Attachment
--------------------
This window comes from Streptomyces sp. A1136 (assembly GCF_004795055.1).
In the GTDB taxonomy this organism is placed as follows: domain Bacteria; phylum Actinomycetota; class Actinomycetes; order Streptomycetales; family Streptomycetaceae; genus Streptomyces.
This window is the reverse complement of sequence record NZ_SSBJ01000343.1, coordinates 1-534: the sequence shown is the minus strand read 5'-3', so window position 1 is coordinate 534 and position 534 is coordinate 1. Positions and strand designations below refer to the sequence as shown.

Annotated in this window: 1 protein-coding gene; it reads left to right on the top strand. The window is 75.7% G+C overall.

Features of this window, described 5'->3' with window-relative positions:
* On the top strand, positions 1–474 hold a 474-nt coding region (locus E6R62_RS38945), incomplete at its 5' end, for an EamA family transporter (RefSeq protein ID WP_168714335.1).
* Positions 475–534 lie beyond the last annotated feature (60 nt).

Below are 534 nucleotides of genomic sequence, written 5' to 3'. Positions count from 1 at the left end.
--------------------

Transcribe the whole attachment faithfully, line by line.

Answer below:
This window comes from Streptomyces sp. A1136 (assembly GCF_004795055.1).
In the GTDB taxonomy this organism is placed as follows: domain Bacteria; phylum Actinomycetota; class Actinomycetes; order Streptomycetales; family Streptomycetaceae; genus Streptomyces.
This window is the reverse complement of sequence record NZ_SSBJ01000343.1, coordinates 1-534: the sequence shown is the minus strand read 5'-3', so window position 1 is coordinate 534 and position 534 is coordinate 1. Positions and strand designations below refer to the sequence as shown.

Annotated in this window: 1 protein-coding gene; it reads left to right on the top strand. The window is 75.7% G+C overall.

Features of this window, described 5'->3' with window-relative positions:
* On the top strand, positions 1–474 hold a 474-nt coding region (locus E6R62_RS38945), incomplete at its 5' end, for an EamA family transporter (RefSeq protein ID WP_168714335.1).
* Positions 475–534 lie beyond the last annotated feature (60 nt).

Below are 534 nucleotides of genomic sequence, written 5' to 3'. Positions count from 1 at the left end.